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ter acquainted with the subject, but I should have the whole country for an audience; and it has been a deliberate plan of my ministry, whenever I am going to try to do anything especial for God, or humanity, or the church, to do it in such a way that the devil will always advertise it free gratis for nothing! That was the reason I gave two weeks' previous notice of my pulpit intentions. The result has been satisfactory.

Standing within those purlieus of death, under the command of the police and in their company, I was as much surprised at the people whom I missed as at the people whom I saw. I saw bankers there, and brokers there, and merchants there, and men of all classes and occupations who have leisure, there; but there was one class of persons that I missed. I looked for them all up and down the galleries, and amid the illumined gardens, and all up and down the staircases of death. I saw not one of them. I mean the hard-working classes, the laboring classes, of our great cities. You tell me they could not afford to go there. They could. Entrance, twenty-five cents. They could have gone there if they had a mind to; but the simple fact is that hard work is a friend to good morals. The men who toil from early morn until late at night when they go home are tired out, and want to sit down and rest, or to saunter out with their families along the street, or to pass into some quiet place of amusement where they will not be ashamed to take wife or daughter. The busy populations of these cities are the moral populations. I observed on the night of our exploration that the places of dissipation are chiefly supported by the men who go to business at 9 and 10 o'clock in the morning and get through at 3 and 4 in the afternoon. They have plenty of time to go to destruction in and plenty of money to buy a through ticket on the Grand Trunk Kailroad to perdition, stopping at no depot until they get to the eternal smash-up! Those are the fortunate and divinely-blessed young men who have to breakfast early and take supper late, and have the entire interregnum filled up with work that blisters the hands, and makes the legs ache and the brain weary. There is no chance for the morals of that young man who has plenty of money and no occupation. Ton may go from Central Park to the Battery, or you may go from Fulton Street Ferry, Brooklyn, out to South Bushwick, or out to Hunter's Point, or out to Gowanus, and you will not find one young man of that kind who has not already achieved his ruin, or who is not on the way thereto at the rate of sixty miles the hour. Those are not the favored and divinely-blessed young men who come and go as they will, and who have their pocketcase full of the best cigars, and who dine at Delmonico's, and who dress in the tip-top of fashion, their garments a little tighter or looser or broader striped than others, their mustaches twisted with stiffer cosmetic, and their hair redolent with costly pomatum, and have their hat set farthest over on the right ear, and who have boots fitting the foot with exquisite torture, arid who have handkerchief soaked with musk, and patchouli, and white rose, and new-mown hay, and "balm of a thousand flowers;" but those are the fortunate young men who have to work hard for a living. Give a young man plenty of wines, and plenty of cigars, and plenty of fine horses, and Satan has no anxiety about that man's coming out at his place. He ceases to watch him, only giving directions about his reception when he shall arrive at the end of the journey. If, on the night of our exploration, I had called the roll of all the laboring men of these cities, I would have received no answer, for the simple reason. they were not there to answer. I was not more surprised at the people whom I saw there than I was surprised at the people whom I missed. Oh! man, if you have an occupation by which you are wearied every night of your life, thank God, for it is the mightiest preservative against evil.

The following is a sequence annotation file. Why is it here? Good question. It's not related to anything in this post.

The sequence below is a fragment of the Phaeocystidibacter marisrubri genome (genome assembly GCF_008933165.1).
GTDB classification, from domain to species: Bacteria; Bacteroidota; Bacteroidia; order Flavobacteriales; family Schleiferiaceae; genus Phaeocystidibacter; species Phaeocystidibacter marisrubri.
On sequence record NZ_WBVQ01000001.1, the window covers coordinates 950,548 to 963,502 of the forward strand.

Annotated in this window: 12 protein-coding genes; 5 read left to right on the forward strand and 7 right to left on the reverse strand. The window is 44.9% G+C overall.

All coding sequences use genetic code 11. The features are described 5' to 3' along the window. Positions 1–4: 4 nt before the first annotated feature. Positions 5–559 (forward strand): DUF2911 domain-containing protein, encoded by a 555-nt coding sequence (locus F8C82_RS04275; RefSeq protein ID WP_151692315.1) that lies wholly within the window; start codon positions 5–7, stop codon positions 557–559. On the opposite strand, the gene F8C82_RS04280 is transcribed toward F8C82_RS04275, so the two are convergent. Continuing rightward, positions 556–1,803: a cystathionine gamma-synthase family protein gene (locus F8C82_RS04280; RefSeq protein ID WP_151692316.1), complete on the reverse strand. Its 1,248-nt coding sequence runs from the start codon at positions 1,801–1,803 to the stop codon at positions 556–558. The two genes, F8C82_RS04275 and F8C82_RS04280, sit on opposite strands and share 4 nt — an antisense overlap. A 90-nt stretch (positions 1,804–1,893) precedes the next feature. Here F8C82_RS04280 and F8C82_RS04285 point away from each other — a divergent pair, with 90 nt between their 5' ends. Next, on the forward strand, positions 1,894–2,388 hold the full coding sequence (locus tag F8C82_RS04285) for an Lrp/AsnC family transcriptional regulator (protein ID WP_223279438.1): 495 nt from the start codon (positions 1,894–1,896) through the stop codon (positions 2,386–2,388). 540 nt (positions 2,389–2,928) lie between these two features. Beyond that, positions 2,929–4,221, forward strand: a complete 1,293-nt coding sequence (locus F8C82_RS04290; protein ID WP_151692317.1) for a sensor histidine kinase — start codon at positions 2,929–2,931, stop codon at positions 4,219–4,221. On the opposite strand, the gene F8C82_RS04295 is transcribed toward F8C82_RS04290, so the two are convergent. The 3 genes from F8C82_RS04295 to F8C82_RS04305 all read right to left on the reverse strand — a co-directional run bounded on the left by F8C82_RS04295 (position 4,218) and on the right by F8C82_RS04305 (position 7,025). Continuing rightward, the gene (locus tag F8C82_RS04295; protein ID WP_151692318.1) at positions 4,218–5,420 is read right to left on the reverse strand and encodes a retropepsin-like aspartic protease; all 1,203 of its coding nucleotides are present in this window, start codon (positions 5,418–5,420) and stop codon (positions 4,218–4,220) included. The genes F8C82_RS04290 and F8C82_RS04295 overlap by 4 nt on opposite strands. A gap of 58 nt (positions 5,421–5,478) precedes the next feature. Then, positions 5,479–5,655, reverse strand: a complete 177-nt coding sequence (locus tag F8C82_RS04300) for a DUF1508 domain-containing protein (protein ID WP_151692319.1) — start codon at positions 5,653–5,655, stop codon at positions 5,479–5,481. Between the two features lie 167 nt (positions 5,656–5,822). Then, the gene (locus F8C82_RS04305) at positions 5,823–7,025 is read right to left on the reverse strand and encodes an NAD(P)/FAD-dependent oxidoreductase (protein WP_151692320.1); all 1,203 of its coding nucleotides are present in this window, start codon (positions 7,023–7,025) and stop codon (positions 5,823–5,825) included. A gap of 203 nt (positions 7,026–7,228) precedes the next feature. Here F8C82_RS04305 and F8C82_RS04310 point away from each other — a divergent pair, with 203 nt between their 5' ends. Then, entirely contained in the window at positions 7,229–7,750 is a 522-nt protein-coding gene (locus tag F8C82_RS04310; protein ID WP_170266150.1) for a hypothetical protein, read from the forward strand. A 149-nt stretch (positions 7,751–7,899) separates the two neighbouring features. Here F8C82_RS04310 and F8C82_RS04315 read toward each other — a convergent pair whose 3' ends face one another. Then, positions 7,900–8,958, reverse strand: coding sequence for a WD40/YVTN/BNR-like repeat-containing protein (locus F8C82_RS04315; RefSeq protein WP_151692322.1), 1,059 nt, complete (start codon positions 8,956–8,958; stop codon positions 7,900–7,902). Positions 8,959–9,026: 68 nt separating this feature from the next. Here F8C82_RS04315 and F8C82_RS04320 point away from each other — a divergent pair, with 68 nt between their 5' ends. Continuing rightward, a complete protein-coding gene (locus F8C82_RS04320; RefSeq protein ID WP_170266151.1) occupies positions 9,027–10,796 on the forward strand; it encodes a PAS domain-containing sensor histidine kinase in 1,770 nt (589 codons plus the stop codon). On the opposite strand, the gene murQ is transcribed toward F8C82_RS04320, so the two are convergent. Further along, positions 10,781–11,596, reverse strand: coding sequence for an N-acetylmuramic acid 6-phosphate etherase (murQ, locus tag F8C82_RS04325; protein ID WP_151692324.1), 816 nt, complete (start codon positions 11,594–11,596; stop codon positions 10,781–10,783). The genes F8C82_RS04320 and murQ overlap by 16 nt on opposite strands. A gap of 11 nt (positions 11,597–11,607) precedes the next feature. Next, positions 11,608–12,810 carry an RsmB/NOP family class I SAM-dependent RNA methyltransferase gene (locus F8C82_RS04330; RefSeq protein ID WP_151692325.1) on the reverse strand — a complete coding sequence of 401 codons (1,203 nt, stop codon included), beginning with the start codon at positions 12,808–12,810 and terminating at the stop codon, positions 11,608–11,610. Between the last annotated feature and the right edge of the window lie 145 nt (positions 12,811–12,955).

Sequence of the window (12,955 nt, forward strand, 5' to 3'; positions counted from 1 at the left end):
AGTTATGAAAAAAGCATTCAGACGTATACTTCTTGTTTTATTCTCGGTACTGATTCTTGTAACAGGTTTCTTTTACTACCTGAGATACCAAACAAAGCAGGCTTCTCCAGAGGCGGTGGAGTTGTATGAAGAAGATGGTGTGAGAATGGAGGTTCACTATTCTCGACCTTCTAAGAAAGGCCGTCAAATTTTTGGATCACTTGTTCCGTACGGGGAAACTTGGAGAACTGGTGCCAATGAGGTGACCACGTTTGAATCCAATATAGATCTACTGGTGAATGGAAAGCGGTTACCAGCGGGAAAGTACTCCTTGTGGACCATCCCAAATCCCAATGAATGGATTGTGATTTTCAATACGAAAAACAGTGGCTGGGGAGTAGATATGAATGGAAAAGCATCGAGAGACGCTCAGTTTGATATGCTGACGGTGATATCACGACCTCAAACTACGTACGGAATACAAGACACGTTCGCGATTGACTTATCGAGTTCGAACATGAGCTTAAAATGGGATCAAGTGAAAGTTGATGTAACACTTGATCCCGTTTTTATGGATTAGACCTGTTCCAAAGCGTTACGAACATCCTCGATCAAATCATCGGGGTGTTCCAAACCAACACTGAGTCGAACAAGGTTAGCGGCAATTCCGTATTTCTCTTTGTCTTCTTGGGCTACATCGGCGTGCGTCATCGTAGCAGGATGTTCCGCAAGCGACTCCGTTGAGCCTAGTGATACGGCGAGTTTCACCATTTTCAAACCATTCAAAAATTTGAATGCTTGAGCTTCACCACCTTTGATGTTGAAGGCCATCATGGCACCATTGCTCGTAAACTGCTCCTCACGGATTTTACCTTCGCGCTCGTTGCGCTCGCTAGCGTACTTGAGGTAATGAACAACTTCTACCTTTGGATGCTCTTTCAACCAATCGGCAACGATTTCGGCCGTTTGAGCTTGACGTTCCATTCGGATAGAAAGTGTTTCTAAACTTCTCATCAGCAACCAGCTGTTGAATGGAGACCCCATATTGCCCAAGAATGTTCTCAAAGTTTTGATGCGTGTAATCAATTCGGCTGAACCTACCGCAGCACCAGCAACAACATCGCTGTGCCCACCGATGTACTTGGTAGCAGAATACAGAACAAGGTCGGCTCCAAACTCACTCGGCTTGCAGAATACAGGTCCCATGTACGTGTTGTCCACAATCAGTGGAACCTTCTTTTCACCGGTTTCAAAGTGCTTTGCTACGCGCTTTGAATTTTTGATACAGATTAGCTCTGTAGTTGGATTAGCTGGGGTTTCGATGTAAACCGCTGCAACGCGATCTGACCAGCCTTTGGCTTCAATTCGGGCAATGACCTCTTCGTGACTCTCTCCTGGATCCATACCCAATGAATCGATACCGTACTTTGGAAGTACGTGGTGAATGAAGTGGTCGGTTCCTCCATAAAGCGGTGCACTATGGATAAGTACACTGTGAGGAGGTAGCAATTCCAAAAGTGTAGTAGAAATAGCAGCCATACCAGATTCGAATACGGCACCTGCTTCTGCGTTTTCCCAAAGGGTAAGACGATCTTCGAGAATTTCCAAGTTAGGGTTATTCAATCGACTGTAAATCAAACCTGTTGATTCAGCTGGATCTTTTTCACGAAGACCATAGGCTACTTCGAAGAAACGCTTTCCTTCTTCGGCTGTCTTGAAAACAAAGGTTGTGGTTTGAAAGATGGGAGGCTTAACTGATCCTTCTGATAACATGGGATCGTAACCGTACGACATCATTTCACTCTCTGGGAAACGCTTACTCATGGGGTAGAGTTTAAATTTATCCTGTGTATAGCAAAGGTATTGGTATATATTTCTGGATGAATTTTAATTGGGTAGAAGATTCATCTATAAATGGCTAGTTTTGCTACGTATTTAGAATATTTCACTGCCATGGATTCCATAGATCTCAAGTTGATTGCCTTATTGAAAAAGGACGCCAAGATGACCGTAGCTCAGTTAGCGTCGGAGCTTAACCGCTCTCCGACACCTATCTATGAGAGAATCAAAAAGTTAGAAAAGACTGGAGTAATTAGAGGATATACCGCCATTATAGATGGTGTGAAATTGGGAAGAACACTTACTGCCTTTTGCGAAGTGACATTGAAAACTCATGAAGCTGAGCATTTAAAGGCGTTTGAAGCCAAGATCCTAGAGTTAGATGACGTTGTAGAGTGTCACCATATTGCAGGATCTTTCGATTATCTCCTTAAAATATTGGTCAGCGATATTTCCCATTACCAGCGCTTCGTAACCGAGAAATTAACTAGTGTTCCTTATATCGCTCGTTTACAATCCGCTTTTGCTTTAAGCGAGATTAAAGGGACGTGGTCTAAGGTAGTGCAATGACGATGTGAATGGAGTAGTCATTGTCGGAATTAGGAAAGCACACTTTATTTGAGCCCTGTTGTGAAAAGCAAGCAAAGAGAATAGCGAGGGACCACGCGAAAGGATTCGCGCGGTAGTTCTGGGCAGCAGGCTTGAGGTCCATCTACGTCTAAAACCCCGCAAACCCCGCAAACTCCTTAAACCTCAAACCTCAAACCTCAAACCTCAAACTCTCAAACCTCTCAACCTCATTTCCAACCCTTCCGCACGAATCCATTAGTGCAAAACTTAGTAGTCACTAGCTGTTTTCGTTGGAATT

But by that time the clock of old Trinity Church was striking one, two, three, four, five, six, seven, eight, nine, ten, eleven, twelve—midnight! And with the police and two elders of my church we sat down at the table in the galleries and looked off upon the vortex of death. The music in full blast; the dance in wildest whirl; the wine foaming to the lip of the glass. Midnight on earth is midnoon in hell. All the demons of the pit were at that moment holding high carnival.. The blue calcium light suggested the burning brimstone of the pit. Seated there, at that hour, in that awful place, you ask me, as I have frequently been asked, "What were the emotions that went through your heart?" And I shall give the rest of my morning's sermon to telling you how I felt.